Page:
And don't expect this scheduling to change anytime soon. The U.S. Drug Enforcement Agency (DEA) in August of last year had the opportunity to review cannabis for rescheduling, but ultimately chose to keep its categorization the same.
Furthermore, the appointment of Jeff Sessions as Attorney General all but squashed any hope of federal change. Sessions, while in the Senate, was an ardent opponent of marijuana, and has made his feelings about the drug well known.
Sessions wants to go after medical marijuana businesses
Don't think for a moment that a little thing like not receiving any federal funding to go after marijuana businesses is going to stop Sessions. According to a letter that was first obtained by Massroots.com and verified by The Washington Post, Sessions sent a letter in May to Congressional leaders requesting the repeal of the Rohrabacher-Farrr Amendment so that he may lean on federal law to trample state's rights and prosecute businesses that deal with medical marijuana.
Here's what Sessions had to say about the Rohrabacher-Farr Amendment:
"[It would] inhibit [the Justice Department's] authority to enforce the Controlled Substances Act. I believe it would be unwise for Congress to restrict the discretion of the Department to fund particular prosecutions, particularly in the midst of an historic drug epidemic and potentially long-term uptick in violent crime. The Department must be in a position to use all laws available to combat the transnational drug organizations and dangerous drug traffickers who threaten American lives."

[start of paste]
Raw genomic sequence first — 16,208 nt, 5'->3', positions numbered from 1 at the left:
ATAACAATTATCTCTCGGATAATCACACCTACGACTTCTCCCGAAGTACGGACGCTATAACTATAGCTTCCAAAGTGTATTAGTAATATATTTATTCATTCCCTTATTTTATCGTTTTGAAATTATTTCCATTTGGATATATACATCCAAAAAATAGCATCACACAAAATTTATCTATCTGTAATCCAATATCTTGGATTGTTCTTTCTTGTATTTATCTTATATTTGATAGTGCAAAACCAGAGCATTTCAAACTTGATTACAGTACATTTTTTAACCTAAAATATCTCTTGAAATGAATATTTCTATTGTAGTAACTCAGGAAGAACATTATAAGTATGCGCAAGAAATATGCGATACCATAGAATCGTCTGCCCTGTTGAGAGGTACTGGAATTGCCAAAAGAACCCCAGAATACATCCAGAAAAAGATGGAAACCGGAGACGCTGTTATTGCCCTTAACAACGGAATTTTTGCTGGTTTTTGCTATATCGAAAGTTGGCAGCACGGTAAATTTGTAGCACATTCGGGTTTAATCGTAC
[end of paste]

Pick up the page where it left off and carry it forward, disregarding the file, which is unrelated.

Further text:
The request to undo Rohrabacher-Farr is one that Sessions is unlikely to win. A recent Quinnipiac poll found 93% of respondents supported the idea of legalizing medical marijuana nationwide, meaning rolling back the ability of states to grant access to medical cannabis could cause an uproar among voters.
Similarly, President Trump pledged support for the right of states to choose whether or not they want to allow their residents access to medical cannabis during his campaign. It seems unlikely that he'd allow Sessions the opportunity to prosecute medical weed businesses after publicly taking the position he did.